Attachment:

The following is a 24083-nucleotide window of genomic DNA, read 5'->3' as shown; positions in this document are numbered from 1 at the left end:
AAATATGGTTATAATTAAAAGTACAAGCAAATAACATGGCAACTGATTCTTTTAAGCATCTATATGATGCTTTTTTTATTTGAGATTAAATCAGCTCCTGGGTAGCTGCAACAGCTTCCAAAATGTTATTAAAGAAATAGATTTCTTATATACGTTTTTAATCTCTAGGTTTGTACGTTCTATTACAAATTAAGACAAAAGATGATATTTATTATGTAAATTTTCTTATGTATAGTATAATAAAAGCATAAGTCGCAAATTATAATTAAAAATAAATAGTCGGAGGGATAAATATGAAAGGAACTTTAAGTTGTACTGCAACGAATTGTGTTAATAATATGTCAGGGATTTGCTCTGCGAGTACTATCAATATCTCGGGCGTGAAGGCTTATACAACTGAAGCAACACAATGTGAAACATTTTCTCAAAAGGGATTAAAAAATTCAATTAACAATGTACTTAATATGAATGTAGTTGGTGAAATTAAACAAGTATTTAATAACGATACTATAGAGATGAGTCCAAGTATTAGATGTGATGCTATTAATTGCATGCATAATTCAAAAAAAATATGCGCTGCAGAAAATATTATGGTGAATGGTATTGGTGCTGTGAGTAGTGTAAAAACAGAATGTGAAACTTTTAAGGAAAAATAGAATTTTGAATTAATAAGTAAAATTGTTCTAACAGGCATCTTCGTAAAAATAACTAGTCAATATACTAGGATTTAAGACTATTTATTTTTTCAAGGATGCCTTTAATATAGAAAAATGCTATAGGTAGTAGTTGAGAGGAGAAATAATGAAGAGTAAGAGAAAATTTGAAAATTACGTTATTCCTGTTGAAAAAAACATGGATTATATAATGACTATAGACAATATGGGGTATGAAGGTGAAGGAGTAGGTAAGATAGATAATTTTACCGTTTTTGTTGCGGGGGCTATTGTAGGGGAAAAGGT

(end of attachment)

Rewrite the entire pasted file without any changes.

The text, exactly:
The following is a 24083-nucleotide window of genomic DNA, read 5'->3' as shown; positions in this document are numbered from 1 at the left end:
AAATATGGTTATAATTAAAAGTACAAGCAAATAACATGGCAACTGATTCTTTTAAGCATCTATATGATGCTTTTTTTATTTGAGATTAAATCAGCTCCTGGGTAGCTGCAACAGCTTCCAAAATGTTATTAAAGAAATAGATTTCTTATATACGTTTTTAATCTCTAGGTTTGTACGTTCTATTACAAATTAAGACAAAAGATGATATTTATTATGTAAATTTTCTTATGTATAGTATAATAAAAGCATAAGTCGCAAATTATAATTAAAAATAAATAGTCGGAGGGATAAATATGAAAGGAACTTTAAGTTGTACTGCAACGAATTGTGTTAATAATATGTCAGGGATTTGCTCTGCGAGTACTATCAATATCTCGGGCGTGAAGGCTTATACAACTGAAGCAACACAATGTGAAACATTTTCTCAAAAGGGATTAAAAAATTCAATTAACAATGTACTTAATATGAATGTAGTTGGTGAAATTAAACAAGTATTTAATAACGATACTATAGAGATGAGTCCAAGTATTAGATGTGATGCTATTAATTGCATGCATAATTCAAAAAAAATATGCGCTGCAGAAAATATTATGGTGAATGGTATTGGTGCTGTGAGTAGTGTAAAAACAGAATGTGAAACTTTTAAGGAAAAATAGAATTTTGAATTAATAAGTAAAATTGTTCTAACAGGCATCTTCGTAAAAATAACTAGTCAATATACTAGGATTTAAGACTATTTATTTTTTCAAGGATGCCTTTAATATAGAAAAATGCTATAGGTAGTAGTTGAGAGGAGAAATAATGAAGAGTAAGAGAAAATTTGAAAATTACGTTATTCCTGTTGAAAAAAACATGGATTATATAATGACTATAGACAATATGGGGTATGAAGGTGAAGGAGTAGGTAAGATAGATAATTTTACCGTTTTTGTTGCGGGGGCTATTGTAGGGGAAAAGGT